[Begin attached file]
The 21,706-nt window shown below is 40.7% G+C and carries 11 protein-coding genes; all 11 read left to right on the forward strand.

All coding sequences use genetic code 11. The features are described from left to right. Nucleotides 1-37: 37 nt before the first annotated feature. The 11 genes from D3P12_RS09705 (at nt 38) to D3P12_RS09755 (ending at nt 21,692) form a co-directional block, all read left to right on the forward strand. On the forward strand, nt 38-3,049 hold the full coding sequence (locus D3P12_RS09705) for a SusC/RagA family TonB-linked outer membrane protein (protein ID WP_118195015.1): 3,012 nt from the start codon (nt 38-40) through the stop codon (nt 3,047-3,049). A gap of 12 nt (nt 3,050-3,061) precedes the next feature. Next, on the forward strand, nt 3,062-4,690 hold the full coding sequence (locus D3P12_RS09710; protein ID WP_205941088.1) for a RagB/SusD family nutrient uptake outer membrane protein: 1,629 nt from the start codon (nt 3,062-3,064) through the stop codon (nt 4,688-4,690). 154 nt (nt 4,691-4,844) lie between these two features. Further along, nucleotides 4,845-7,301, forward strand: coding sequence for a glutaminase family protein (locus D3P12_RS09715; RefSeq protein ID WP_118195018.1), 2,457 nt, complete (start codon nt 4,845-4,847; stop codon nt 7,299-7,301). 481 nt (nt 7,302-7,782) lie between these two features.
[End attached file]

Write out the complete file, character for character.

The 21,706-nt window shown below is 40.7% G+C and carries 11 protein-coding genes; all 11 read left to right on the forward strand.

All coding sequences use genetic code 11. The features are described from left to right. Nucleotides 1-37: 37 nt before the first annotated feature. The 11 genes from D3P12_RS09705 (at nt 38) to D3P12_RS09755 (ending at nt 21,692) form a co-directional block, all read left to right on the forward strand. On the forward strand, nt 38-3,049 hold the full coding sequence (locus D3P12_RS09705) for a SusC/RagA family TonB-linked outer membrane protein (protein ID WP_118195015.1): 3,012 nt from the start codon (nt 38-40) through the stop codon (nt 3,047-3,049). A gap of 12 nt (nt 3,050-3,061) precedes the next feature. Next, on the forward strand, nt 3,062-4,690 hold the full coding sequence (locus D3P12_RS09710; protein ID WP_205941088.1) for a RagB/SusD family nutrient uptake outer membrane protein: 1,629 nt from the start codon (nt 3,062-3,064) through the stop codon (nt 4,688-4,690). 154 nt (nt 4,691-4,844) lie between these two features. Further along, nucleotides 4,845-7,301, forward strand: coding sequence for a glutaminase family protein (locus D3P12_RS09715; RefSeq protein ID WP_118195018.1), 2,457 nt, complete (start codon nt 4,845-4,847; stop codon nt 7,299-7,301). 481 nt (nt 7,302-7,782) lie between these two features.